The researchers presented their findings at the Society for Integrative and Comparative Biology meeting on Tuesday, marking another step in understanding how animals can detect Earth's magnetic field or be influenced by other celestial bodies.
"It's a fascinating finding," Kenneth Lohmann, a biologist at the University of North Carolina at Chapel Hill, told Live Science in an email. "There have been several previous reports linking magnetic storms to whale strandings, but this is a particularly well-done and convincing analysis," said Lohmann, who was not involved in the study.
Jesse Granger, a conservation biophysicist at Duke University in North Carolina and the lead study author, said they believe that migratory whales, such as grey whales, are likely to use magnetoreception – the perception of magnetic fields – to navigate throughout the ocean – thus the radio waves from solar storms can disrupt it.
Grey whales usually swim from March to June from the coast of Baja California, Mexico, to the Bering and Chukchi seas, looking for food, starting their journey back in November. However, during their journey, some of the whales occasionally get lost, and the authors of the study suggested that the possible reason is if something was disrupting Earth's magnetic field or the whale's ability to detect it.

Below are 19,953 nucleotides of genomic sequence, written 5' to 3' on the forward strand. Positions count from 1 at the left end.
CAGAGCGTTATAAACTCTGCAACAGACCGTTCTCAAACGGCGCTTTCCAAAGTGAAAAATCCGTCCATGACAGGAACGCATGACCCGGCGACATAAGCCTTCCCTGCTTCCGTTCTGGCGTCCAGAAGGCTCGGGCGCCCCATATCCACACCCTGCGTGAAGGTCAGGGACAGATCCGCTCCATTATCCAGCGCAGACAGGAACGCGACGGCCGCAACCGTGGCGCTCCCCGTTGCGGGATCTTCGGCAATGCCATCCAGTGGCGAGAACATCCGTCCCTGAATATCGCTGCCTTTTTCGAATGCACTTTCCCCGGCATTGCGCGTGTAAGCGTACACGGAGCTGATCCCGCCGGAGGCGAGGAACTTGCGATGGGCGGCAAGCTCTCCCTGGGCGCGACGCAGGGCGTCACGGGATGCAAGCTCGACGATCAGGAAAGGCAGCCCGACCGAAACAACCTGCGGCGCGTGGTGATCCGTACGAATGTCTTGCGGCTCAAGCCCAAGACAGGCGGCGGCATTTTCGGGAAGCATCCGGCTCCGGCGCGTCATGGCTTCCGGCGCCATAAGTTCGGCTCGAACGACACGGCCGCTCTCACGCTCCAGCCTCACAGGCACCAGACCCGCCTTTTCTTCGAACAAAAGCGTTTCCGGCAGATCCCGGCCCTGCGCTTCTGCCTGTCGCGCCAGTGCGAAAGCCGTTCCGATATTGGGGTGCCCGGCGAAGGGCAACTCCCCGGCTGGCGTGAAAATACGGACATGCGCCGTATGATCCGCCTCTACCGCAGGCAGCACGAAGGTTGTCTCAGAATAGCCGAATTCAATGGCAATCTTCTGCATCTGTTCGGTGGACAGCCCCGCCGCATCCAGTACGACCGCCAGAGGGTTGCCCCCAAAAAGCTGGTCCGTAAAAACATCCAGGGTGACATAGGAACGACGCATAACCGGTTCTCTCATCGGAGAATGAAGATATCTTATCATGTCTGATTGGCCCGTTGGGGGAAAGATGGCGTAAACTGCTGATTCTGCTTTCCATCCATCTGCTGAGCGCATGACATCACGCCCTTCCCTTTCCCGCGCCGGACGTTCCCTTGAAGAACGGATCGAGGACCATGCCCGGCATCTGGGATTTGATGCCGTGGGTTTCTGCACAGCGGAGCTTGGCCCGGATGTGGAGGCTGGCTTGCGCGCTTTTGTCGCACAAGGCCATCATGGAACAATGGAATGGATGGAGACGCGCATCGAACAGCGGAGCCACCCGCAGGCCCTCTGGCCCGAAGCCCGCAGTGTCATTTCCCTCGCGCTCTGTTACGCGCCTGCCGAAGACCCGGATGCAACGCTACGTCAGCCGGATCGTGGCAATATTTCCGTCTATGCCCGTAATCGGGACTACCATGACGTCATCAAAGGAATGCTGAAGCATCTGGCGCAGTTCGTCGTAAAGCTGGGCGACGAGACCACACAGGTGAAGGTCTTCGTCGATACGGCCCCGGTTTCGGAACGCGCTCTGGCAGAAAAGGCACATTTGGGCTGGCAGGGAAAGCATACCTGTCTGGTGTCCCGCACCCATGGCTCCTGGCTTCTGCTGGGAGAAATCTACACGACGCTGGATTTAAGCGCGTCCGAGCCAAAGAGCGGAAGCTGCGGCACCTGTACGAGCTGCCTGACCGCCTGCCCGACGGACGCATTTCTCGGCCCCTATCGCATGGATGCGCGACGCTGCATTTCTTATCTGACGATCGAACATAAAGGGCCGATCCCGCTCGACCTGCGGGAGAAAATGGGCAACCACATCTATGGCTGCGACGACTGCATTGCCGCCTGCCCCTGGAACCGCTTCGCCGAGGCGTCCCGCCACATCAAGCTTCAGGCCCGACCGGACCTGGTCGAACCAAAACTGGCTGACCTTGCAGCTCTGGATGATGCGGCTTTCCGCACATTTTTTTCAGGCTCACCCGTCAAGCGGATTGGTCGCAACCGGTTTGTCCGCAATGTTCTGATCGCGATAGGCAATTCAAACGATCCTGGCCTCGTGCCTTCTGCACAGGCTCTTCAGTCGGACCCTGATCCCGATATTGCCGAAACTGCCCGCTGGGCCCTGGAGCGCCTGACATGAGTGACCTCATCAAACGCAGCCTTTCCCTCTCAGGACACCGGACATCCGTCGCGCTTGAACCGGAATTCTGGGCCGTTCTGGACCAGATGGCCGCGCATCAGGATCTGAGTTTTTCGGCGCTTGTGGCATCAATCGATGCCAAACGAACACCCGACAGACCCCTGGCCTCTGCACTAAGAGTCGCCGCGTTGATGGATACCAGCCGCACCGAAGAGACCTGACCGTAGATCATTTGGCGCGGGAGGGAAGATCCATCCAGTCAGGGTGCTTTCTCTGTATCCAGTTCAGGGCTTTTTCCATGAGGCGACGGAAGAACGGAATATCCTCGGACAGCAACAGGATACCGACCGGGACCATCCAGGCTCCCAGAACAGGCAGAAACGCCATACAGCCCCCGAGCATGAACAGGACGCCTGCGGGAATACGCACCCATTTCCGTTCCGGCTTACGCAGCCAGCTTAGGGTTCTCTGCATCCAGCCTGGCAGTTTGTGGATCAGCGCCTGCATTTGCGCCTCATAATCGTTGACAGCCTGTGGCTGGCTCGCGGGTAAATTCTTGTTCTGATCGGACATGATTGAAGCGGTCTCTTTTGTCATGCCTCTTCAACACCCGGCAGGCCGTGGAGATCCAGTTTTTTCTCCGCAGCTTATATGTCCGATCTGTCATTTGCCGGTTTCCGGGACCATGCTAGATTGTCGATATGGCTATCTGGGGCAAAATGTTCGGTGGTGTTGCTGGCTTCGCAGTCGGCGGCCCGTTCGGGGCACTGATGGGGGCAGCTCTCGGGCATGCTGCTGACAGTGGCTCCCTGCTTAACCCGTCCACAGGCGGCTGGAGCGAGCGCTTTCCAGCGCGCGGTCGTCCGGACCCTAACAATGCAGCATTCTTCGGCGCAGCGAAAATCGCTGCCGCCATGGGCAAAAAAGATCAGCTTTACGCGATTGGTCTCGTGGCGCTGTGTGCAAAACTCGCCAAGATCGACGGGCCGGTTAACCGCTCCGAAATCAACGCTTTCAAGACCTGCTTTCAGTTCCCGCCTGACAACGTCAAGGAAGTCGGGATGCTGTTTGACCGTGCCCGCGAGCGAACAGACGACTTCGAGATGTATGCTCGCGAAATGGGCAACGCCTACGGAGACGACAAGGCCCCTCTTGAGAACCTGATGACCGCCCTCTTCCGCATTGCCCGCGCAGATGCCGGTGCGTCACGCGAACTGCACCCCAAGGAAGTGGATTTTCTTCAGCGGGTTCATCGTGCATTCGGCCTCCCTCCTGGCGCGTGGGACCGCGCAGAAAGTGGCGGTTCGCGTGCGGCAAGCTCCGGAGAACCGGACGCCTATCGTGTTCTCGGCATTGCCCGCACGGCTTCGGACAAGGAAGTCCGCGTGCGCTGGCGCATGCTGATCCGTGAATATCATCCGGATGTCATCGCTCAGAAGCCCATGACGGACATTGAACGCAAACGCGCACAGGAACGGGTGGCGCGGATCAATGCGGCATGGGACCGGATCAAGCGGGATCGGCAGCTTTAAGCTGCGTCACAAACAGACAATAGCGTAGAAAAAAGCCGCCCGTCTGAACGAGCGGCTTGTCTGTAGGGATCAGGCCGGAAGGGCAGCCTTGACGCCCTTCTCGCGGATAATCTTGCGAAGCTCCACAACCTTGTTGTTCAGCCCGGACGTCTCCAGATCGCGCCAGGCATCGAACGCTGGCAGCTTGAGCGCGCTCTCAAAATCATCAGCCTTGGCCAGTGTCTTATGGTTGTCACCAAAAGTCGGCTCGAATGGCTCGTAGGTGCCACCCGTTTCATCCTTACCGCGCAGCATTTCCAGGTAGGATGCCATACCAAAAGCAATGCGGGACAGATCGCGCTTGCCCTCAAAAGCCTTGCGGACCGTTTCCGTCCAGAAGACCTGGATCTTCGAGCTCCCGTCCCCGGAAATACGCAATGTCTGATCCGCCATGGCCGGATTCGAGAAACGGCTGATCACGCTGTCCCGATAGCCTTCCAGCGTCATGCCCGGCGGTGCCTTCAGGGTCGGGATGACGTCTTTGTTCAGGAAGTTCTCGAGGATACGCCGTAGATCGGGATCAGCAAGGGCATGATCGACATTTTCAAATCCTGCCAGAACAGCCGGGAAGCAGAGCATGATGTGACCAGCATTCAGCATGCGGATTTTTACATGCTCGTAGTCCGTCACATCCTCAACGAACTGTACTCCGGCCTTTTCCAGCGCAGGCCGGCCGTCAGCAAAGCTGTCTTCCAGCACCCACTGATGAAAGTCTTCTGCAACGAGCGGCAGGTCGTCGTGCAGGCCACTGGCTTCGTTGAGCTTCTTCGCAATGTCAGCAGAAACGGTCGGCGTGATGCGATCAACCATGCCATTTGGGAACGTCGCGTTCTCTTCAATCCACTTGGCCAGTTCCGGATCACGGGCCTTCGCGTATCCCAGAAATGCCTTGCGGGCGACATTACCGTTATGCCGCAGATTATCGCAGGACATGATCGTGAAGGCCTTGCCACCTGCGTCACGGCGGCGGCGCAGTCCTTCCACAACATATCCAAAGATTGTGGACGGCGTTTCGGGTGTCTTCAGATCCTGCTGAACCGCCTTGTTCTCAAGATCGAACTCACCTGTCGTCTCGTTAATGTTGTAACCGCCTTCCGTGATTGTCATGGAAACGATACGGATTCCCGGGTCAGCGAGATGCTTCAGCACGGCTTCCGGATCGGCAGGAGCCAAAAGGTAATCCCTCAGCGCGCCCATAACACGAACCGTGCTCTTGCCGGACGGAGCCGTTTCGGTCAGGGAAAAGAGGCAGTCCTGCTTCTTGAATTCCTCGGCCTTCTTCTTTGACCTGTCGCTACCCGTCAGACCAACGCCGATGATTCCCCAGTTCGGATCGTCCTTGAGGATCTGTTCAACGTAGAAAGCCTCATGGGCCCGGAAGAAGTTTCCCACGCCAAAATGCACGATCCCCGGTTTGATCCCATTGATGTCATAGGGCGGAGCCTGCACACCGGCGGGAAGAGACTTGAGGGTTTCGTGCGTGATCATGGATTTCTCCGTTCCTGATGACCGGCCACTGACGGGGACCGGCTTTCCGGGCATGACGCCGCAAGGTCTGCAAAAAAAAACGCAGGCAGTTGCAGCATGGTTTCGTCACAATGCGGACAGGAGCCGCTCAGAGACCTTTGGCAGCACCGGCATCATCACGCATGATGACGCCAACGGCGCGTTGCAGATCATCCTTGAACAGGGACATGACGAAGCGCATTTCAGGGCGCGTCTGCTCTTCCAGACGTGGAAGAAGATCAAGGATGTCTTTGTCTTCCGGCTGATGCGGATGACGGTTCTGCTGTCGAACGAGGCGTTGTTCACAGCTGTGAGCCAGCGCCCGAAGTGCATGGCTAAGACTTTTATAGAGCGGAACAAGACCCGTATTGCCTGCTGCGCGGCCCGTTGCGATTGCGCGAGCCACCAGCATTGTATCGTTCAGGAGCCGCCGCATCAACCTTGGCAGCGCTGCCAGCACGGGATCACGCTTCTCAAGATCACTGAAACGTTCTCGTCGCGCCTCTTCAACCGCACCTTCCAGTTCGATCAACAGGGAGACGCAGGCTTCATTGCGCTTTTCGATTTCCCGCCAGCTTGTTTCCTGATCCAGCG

Granger and her colleagues reviewed grey whale stranding data from the US West Coast between 1985 and 2018 and found a correlation – the whales were stranding far more often when there were a high number of sunspots. However, since most of the electromagnetic radiation from the Sun is blocked or scattered by Earth's atmosphere, it is still a mystery how exactly it affects whales’ navigational abilities.
“There's a huge chunk in the radio frequency (RF) wave range that does make it all the way to the Earth," Granger said. "And, it's been shown in several species that RF noise can disrupt a magnetic orientation ability."
The researchers found there was a 4.8-fold increase in the likelihood that a whale would be lost on days when there was high RF noise, suggesting that solar storms can affect whales' magnetic receptor. Yet the very existence of this receptor has yet to be proven. All we know, Granger said, is that "whales are stranding a lot more often when the sun is doing crazy stuff.
Lohmann added that magnetic storms are also known to cause other issues for animals unrelated to navigation, “so, more work will be needed to determine whether the storms are affecting whale navigation or having some other effect.” The team now aims to determine if this phenomenon is true for other migratory species and in other parts of the world – for example, where the magnetic field may not be as easily detected.